I was an illustration major once. It didn’t last long.
My old AP art teacher once instructed my friend BeckyAnn to smear a charcoal still life she’d been working on forever and start over on the SAME PAGE! I don’t care that her piece turned out amazing, with all those haunting hints of oozing orange slices emerging in various black-and-white layers. Who cares if she won an award for it in some high school exhibition in Park City, I think, if I remember right. I was still not about to SMEAR my picture and start over. I gripped my charcoal tighter and glowered at my teacher who, it seems, knew how to give me only one instruction: “Loosen up.”
The thing is, I can’t. I have the same problem with toothbrushes—my gums are receding, I brush so hard.
I think I might have the same problem with writing. Writing exercises seem like such a waste when I’d rather just be writing the book. From blank page to finished product, from point A to point Z, with no messy drafts in between—this is my tidy writing fantasy.
I’ve never liked messes. My dad laughed at how I stifled sneezes even as a baby because I was probably afraid of blowing snot all over myself. And I still wash my hands about five times after pulling the defrosted hamburger out of the microwave and dumping it in the frying pan.
That’s why I pulled out my notes today from writer Susan Taylor Brown’s lecture “Write Where It Hurts.” To me, writing first drafts that stink like hot garbage hurts. It’s embarrassing. It seems so inefficient. And yet, people keep telling me there’s no other way to get at the heart of my stories; I have to wade around in the messy unknown to discover what’s hiding. Trying to be tidy results in unrealistic, stiff storytelling, never uncovering what the real story should have been.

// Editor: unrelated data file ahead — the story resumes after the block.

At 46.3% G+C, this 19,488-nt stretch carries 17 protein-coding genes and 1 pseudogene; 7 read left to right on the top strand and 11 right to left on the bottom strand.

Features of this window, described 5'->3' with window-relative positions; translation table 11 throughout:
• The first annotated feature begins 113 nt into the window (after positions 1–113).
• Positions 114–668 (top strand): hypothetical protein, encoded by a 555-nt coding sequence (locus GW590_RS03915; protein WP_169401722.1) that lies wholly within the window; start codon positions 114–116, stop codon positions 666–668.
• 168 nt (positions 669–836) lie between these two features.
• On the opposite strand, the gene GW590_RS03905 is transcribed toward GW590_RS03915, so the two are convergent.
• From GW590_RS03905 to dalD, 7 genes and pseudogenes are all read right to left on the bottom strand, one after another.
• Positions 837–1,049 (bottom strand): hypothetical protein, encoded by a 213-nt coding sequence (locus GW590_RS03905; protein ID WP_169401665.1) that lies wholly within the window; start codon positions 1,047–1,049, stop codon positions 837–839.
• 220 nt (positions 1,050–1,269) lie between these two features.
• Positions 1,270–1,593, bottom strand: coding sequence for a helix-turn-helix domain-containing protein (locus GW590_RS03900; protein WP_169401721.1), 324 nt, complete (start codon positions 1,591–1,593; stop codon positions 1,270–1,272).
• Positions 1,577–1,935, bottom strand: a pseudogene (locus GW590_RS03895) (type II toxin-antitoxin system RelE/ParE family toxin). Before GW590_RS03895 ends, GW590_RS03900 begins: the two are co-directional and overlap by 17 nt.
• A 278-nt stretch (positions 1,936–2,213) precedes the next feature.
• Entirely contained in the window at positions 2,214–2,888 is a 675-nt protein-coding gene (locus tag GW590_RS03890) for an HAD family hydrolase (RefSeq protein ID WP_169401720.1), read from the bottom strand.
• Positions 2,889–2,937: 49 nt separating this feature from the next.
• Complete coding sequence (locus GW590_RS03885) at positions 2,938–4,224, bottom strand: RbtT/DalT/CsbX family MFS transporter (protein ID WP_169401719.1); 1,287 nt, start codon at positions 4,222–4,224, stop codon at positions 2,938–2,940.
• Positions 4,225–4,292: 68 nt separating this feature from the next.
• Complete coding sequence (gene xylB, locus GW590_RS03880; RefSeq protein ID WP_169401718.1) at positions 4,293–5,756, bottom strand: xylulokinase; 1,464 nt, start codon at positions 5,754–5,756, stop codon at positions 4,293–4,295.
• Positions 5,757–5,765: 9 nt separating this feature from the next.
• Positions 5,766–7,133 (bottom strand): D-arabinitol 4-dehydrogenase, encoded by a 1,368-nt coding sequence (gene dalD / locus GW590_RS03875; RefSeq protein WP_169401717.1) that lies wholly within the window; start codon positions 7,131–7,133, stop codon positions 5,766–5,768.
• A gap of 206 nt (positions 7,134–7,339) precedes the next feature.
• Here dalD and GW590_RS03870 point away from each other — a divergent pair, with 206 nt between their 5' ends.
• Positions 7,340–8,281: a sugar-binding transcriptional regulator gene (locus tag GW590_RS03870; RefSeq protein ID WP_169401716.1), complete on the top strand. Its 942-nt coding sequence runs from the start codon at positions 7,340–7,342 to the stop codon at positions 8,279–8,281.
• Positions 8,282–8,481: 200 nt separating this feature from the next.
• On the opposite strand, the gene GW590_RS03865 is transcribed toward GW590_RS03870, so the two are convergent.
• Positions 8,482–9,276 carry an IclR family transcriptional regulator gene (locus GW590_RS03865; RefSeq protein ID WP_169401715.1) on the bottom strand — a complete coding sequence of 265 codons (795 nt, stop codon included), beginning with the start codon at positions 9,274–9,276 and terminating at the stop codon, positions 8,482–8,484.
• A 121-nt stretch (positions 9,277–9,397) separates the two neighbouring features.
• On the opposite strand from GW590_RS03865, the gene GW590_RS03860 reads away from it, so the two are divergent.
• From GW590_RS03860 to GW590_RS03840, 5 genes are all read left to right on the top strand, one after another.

Here’s what Ms. Brown had to say about my phobias: “Your writing can come across as unrealistic because you are afraid to write with the authenticity that will force you, and the reader, to feel. If you feel numb when you write, how do you think your readers are going to feel when they read?”
The cure for numb writing? Loosen up. “Lose control. Take the energy you would spend trying to control your work and put it into your work.”
Okay, I can do that—if I stay up till two in the morning watching Monty Python clips on YouTube before settling down to write. I’m not sure how else to put my dominant inner editor to sleep.